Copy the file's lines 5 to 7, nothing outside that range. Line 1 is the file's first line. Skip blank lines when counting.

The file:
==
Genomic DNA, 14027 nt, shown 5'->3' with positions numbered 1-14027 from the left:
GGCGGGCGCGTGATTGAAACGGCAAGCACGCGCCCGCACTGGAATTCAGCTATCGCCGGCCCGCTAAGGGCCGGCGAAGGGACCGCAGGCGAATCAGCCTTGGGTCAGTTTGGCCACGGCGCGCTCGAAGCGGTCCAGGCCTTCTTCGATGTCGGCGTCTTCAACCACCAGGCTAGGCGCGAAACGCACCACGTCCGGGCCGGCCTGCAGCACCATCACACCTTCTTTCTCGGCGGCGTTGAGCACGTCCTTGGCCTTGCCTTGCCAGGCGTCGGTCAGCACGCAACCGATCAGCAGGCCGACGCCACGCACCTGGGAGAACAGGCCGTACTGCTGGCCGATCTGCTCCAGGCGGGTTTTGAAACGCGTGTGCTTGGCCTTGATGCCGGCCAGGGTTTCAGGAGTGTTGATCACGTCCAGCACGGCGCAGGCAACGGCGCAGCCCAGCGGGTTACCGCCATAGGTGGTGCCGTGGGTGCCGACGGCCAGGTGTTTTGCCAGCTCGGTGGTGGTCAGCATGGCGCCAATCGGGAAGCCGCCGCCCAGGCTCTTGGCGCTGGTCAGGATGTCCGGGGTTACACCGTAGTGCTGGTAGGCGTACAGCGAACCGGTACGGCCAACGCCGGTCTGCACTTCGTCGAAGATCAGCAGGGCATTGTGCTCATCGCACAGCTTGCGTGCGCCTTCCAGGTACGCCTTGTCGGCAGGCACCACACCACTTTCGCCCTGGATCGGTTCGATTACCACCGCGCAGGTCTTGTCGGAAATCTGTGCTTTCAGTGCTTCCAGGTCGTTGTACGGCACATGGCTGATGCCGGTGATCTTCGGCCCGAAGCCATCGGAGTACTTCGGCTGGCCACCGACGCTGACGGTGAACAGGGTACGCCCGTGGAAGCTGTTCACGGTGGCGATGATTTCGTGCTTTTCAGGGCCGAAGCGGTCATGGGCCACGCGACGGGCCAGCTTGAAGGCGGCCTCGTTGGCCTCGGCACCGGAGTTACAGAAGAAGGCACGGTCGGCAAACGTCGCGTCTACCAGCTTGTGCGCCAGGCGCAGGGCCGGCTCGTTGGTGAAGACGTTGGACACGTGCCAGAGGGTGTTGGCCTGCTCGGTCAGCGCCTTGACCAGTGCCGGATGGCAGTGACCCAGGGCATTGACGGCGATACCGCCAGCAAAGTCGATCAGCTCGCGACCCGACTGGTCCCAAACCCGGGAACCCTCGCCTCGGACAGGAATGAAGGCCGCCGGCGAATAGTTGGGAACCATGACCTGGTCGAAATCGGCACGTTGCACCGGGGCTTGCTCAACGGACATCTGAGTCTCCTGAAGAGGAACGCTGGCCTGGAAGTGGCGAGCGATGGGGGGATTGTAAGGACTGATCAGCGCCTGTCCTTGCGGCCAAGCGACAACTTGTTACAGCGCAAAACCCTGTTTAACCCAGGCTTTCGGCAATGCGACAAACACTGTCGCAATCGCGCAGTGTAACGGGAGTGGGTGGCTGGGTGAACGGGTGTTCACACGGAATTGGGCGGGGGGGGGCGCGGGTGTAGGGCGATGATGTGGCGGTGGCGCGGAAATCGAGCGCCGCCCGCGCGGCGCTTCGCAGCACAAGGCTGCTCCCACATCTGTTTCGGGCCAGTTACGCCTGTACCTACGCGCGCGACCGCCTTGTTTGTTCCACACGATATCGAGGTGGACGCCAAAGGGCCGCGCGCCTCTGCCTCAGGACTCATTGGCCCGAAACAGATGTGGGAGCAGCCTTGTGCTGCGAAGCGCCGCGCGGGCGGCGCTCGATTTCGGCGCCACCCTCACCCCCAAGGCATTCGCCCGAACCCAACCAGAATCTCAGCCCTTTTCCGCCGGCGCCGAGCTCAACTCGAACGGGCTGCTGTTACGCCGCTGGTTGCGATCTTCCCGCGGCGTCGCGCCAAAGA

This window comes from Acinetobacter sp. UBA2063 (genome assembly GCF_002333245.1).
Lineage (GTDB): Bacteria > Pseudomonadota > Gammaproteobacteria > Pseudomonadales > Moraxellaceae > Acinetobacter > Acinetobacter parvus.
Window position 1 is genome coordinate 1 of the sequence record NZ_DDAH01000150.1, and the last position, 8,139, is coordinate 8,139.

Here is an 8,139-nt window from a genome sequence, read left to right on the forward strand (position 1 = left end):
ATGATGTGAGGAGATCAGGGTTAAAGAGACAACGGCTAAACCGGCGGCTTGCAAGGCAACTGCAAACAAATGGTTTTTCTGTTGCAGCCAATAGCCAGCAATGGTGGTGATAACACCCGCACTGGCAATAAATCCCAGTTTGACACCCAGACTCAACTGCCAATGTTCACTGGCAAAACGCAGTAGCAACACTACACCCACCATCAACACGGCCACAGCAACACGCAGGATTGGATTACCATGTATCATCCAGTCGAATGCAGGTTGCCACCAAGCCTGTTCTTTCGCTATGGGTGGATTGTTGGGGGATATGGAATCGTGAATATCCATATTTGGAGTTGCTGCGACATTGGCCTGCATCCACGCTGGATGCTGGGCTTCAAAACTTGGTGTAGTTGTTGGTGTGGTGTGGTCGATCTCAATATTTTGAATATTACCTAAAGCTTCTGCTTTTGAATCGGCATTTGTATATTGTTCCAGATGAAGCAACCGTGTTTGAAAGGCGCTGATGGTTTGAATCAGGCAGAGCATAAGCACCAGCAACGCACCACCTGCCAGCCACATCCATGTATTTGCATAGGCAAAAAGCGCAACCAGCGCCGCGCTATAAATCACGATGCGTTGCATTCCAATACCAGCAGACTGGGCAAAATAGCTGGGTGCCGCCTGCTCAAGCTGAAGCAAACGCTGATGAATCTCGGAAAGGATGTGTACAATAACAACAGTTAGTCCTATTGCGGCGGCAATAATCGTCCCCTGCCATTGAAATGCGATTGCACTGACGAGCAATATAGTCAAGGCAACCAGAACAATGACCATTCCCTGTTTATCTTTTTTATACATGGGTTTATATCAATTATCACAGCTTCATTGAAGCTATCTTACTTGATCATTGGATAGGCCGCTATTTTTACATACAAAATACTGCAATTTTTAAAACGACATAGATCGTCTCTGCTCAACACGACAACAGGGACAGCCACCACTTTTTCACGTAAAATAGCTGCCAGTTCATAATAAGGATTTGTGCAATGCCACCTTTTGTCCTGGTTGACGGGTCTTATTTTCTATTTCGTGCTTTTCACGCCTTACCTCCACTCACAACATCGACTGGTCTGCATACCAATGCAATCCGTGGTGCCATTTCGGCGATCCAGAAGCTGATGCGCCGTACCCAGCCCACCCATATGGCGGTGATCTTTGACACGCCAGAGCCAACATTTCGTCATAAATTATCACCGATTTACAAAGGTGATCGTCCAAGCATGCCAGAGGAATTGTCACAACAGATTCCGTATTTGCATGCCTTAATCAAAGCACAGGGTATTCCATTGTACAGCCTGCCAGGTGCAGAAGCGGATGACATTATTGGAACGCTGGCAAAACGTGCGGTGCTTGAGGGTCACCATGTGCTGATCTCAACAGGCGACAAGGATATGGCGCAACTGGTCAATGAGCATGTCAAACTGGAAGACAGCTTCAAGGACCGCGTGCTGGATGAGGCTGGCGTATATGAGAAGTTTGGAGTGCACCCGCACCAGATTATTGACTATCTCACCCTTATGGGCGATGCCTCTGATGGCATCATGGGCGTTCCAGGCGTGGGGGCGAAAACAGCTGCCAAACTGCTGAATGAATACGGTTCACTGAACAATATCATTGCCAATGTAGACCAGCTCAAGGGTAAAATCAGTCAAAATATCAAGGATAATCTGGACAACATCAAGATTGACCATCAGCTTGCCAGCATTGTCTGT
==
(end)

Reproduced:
Window position 1 is genome coordinate 1 of the sequence record NZ_DDAH01000150.1, and the last position, 8,139, is coordinate 8,139.

Here is an 8,139-nt window from a genome sequence, read left to right on the forward strand (position 1 = left end):
ATGATGTGAGGAGATCAGGGTTAAAGAGACAACGGCTAAACCGGCGGCTTGCAAGGCAACTGCAAACAAATGGTTTTTCTGTTGCAGCCAATAGCCAGCAATGGTGGTGATAACACCCGCACTGGCAATAAATCCCAGTTTGACACCCAGACTCAACTGCCAATGTTCACTGGCAAAACGCAGTAGCAACACTACACCCACCATCAACACGGCCACAGCAACACGCAGGATTGGATTACCATGTATCATCCAGTCGAATGCAGGTTGCCACCAAGCCTGTTCTTTCGCTATGGGTGGATTGTTGGGGGATATGGAATCGTGAATATCCATATTTGGAGTTGCTGCGACATTGGCCTGCATCCACGCTGGATGCTGGGCTTCAAAACTTGGTGTAGTTGTTGGTGTGGTGTGGTCGATCTCAATATTTTGAATATTACCTAAAGCTTCTGCTTTTGAATCGGCATTTGTATATTGTTCCAGATGAAGCAACCGTGTTTGAAAGGCGCTGATGGTTTGAATCAGGCAGAGCATAAGCACCAGCAACGCACCACCTGCCAGCCACATCCATGTATTTGCATAGGCAAAAAGCGCAACCAGCGCCGCGCTATAAATCACGATGCGTTGCATTCCAATACCAGCAGACTGGGCAAAATAGCTGGGTGCCGCCTGCTCAAGCTGAAGCAAACGCTGATGAATCTCGGAAAGGATGTGTACAATAACAACAGTTAGTCCTATTGCGGCGGCAATAATCGTCCCCTGCCATTGAAATGCGATTGCACTGACGAGCAATATAGTCAAGGCAACCAGAACAATGACCATTCCCTGTTTATCTTTTTTATACATGGGTTTATATCAATTATCACAGCTTCATTGAAGCTATCTTACTTGATCATTGGATAGGCCGCTATTTTTACATACAAAATACTGCAATTTTTAAAACGACATAGATCGTCTCTGCTCAACACGACAACAGGGACAGCCACCACTTTTTCACGTAAAATAGCTGCCAGTTCATAATAAGGATTTGTGCAATGCCACCTTTTGTCCTGGTTGACGGGTCTTATTTTCTATTTCGTGCTTTTCACGCCTTACCTCCACTCACAACATCGACTGGTCTGCATACCAATGCAATCCGTGGTGCCATTTCGGCGATCCAGAAGCTGATGCGCCGTACCCAGCCCACCCATATGGCGGTGATCTTTGACACGCCAGAGCCAACATTTCGTCATAAATTATCACCGATTTACAAAGGTGATCGTCCAAGCATGCCAGAGGAATTGTCACAACAGATTCCGTATTTGCATGCCTTAATCAAAGCACAGGGTATTCCATTGTACAGCCTGCCAGGTGCAGAAGCGGATGACATTATTGGAACGCTGGCAAAACGTGCGGTGCTTGAGGGTCACCATGTGCTGATCTCAACAGGCGACAAGGATATGGCGCAACTGGTCAATGAGCATGTCAAACTGGAAGACAGCTTCAAGGACCGCGTGCTGGATGAGGCTGGCGTATATGAGAAGTTTGGAGTGCACCCGCACCAGATTATTGACTATCTCACCCTTATGGGCGATGCCTCTGATGGCATCATGGGCGTTCCAGGCGTGGGGGCGAAAACAGCTGCCAAACTGCTGAATGAATACGGTTCACTGAACAATATCATTGCCAATGTAGACCAGCTCAAGGGTAAAATCAGTCAAAATATCAAGGATAATCTGGACAACATCAAGATTGACCATCAGCTTGCCAGCATTGTCTGT